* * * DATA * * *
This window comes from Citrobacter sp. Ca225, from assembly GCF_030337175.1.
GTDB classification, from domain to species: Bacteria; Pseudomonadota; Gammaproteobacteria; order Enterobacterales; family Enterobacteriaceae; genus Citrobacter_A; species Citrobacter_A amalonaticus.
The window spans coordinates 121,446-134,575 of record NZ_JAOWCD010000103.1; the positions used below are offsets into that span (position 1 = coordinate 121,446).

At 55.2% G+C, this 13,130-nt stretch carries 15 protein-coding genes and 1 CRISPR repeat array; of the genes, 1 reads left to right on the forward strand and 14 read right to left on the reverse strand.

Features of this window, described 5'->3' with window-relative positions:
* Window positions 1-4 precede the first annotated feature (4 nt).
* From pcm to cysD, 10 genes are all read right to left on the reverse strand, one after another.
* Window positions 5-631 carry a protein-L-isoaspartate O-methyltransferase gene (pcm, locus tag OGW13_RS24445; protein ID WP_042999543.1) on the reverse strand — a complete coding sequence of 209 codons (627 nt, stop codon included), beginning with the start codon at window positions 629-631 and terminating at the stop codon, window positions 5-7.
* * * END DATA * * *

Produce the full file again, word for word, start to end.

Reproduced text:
This window comes from Citrobacter sp. Ca225, from assembly GCF_030337175.1.
GTDB classification, from domain to species: Bacteria; Pseudomonadota; Gammaproteobacteria; order Enterobacterales; family Enterobacteriaceae; genus Citrobacter_A; species Citrobacter_A amalonaticus.
The window spans coordinates 121,446-134,575 of record NZ_JAOWCD010000103.1; the positions used below are offsets into that span (position 1 = coordinate 121,446).

At 55.2% G+C, this 13,130-nt stretch carries 15 protein-coding genes and 1 CRISPR repeat array; of the genes, 1 reads left to right on the forward strand and 14 read right to left on the reverse strand.

Features of this window, described 5'->3' with window-relative positions:
* Window positions 1-4 precede the first annotated feature (4 nt).
* From pcm to cysD, 10 genes are all read right to left on the reverse strand, one after another.
* Window positions 5-631 carry a protein-L-isoaspartate O-methyltransferase gene (pcm, locus tag OGW13_RS24445; protein ID WP_042999543.1) on the reverse strand — a complete coding sequence of 209 codons (627 nt, stop codon included), beginning with the start codon at window positions 629-631 and terminating at the stop codon, window positions 5-7.